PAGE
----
Hanging a Rope Hammock Indoors
A rope hammock can be used indoors as well as out. A hammock can provide ideal sleeping conditions by virtue of improved airflow around the body. The following steps will help you install an indoor rope hammock with very little aggravation. The 3 most common ways to set up an indoor hammock include using a stand, attaching to studs or suspending from ceiling rafters.
Indoor Hammock Considerations
Before you begin, decide what type of hammock you want. Indoors, cotton or other light fabrics may work better indoors than rayon. Likewise, a nylon hammock may be better suited for outdoor use.
Also, choose a style that suits your needs. Indoor hammocks are available as a chair, a swing or the traditional reclining unit. Consider how you want to use your hammock, and then purchase one that matches those requirements as closely as possible.
Measuring the Space
Make sure that you have enough room for your desired hammock. Once you have a model in mind, determine the dimensions of it and compare them to the room where you want to install it. Remember to allow room around the hammock for it to swing or move when someone gets in or out of it.
Calculate for the entire hammock, including the stand. If you are installing a vertically hung hammock, check the ceiling height to be sure there is enough clearance to the floor.
Stand - Instructions for assembly will be different for each style and brand. Most stands are composed of 3 to 6 pieces of metal pipe or tubes and require installing screws or bolts as fasteners. Other models simply slide together and automatically lock into place. Hammock stands are not built to be complicated, and assembly can usually be completed in less than an hour.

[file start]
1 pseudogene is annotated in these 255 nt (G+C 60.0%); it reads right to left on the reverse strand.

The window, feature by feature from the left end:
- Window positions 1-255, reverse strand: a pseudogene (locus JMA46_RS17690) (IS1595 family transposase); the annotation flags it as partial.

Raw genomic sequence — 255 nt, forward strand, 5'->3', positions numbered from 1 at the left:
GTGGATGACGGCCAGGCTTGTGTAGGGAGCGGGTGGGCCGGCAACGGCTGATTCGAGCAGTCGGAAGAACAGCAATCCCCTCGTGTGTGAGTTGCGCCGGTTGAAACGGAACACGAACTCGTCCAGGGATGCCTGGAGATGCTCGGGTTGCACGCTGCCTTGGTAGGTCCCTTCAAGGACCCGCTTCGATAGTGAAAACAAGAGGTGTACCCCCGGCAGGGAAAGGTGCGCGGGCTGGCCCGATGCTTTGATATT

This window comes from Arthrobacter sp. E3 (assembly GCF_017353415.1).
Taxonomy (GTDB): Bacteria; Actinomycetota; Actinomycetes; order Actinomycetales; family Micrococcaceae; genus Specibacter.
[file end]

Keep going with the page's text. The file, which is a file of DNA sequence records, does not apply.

Wall Studs - Use a stud finder to locate 2 wall studs that are a suitable distance apart. If the hammock is meant to be permanent, you can place a 2x4 across 2 or more studs and mount the hooks for the hammock to that plank. This will distribute the weight over a wider area.
Ceiling Suspension - Install 4 hooks in the ceiling rafters, 2 for each end of the hammock. Each pair of hooks should be spaced 1 foot apart for every 2 feet of distance from the hook to the hammock. For instance, if the hammock is suspended 6 feet down from the ceiling, the hooks at each end should be at least 3 feet apart. Connect guide ropes to the ceiling hooks and connect to each of the hammocks.
For the most part, hammock assembly means installing the spreader bars at either end of the fabric. This spreader distributes the weight of the user by anchoring the tie lines at measured intervals. Without a spreader, the hammock has a tendency to fold in upon itself, cocooning the user and resulting in an uncomfortable hammock with a high potential for rolling over and dumping its occupant onto the floor.
Most spreaders slip down over the different support strands, often using factory-made latches or clips to connect the spreader to the hammock. Once the spreaders are attached, clip each end of the hammock to the stand or other hangers.